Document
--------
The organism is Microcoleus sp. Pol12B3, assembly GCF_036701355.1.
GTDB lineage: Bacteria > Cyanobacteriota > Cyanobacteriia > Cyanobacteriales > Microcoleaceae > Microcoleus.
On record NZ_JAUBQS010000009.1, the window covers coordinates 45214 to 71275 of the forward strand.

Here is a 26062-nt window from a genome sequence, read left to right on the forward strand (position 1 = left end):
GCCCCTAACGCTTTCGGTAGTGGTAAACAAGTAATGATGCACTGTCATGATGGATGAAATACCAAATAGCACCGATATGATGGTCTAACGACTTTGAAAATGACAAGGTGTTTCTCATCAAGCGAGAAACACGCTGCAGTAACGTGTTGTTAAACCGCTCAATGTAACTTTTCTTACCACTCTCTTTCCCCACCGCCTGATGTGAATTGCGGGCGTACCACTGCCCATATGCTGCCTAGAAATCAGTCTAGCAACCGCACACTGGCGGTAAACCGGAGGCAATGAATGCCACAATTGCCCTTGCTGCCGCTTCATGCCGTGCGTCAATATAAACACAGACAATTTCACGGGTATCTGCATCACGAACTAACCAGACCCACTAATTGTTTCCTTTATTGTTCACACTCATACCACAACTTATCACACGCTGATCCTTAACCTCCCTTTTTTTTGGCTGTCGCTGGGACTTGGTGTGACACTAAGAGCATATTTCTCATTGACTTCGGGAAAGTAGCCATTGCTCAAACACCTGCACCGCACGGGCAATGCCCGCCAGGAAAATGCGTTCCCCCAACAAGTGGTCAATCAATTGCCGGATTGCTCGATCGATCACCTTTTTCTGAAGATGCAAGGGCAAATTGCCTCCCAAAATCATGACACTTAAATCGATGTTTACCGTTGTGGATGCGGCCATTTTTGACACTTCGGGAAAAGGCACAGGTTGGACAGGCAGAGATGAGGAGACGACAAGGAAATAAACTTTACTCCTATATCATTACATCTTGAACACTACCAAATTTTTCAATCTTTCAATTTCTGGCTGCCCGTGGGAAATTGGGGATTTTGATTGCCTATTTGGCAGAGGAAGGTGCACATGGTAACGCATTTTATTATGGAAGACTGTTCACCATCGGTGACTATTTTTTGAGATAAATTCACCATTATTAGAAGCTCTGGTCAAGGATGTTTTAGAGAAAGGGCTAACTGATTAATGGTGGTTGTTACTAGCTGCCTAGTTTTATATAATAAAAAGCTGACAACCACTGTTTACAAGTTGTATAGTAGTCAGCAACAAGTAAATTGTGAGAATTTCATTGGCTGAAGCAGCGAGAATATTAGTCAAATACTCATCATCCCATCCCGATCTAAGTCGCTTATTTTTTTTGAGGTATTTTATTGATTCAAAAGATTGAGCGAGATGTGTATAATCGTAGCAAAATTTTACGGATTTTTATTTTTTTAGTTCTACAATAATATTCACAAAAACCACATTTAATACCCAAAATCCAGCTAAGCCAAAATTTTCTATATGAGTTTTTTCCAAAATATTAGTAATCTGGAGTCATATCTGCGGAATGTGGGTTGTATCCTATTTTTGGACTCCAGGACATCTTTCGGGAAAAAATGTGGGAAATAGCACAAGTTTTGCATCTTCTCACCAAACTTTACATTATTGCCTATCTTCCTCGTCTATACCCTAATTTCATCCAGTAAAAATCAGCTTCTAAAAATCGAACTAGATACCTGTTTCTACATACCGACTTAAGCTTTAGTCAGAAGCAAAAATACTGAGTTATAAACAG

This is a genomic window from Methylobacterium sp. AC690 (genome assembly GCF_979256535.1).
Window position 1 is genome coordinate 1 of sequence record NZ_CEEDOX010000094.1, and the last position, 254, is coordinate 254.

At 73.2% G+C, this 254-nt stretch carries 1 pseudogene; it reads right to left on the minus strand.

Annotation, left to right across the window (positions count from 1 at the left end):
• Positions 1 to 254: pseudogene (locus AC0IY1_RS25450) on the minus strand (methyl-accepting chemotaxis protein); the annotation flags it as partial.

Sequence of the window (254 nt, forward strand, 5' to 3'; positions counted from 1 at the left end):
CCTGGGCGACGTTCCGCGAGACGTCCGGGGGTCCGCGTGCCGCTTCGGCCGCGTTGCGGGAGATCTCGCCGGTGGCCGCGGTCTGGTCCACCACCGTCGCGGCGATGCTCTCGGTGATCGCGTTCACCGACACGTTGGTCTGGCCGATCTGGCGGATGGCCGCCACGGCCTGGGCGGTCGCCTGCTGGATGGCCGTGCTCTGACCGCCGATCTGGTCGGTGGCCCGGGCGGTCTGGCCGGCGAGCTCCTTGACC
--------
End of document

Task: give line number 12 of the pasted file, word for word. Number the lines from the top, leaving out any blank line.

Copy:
CCTGGGCGACGTTCCGCGAGACGTCCGGGGGTCCGCGTGCCGCTTCGGCCGCGTTGCGGGAGATCTCGCCGGTGGCCGCGGTCTGGTCCACCACCGTCGCGGCGATGCTCTCGGTGATCGCGTTCACCGACACGTTGGTCTGGCCGATCTGGCGGATGGCCGCCACGGCCTGGGCGGTCGCCTGCTGGATGGCCGTGCTCTGACCGCCGATCTGGTCGGTGGCCCGGGCGGTCTGGCCGGCGAGCTCCTTGACC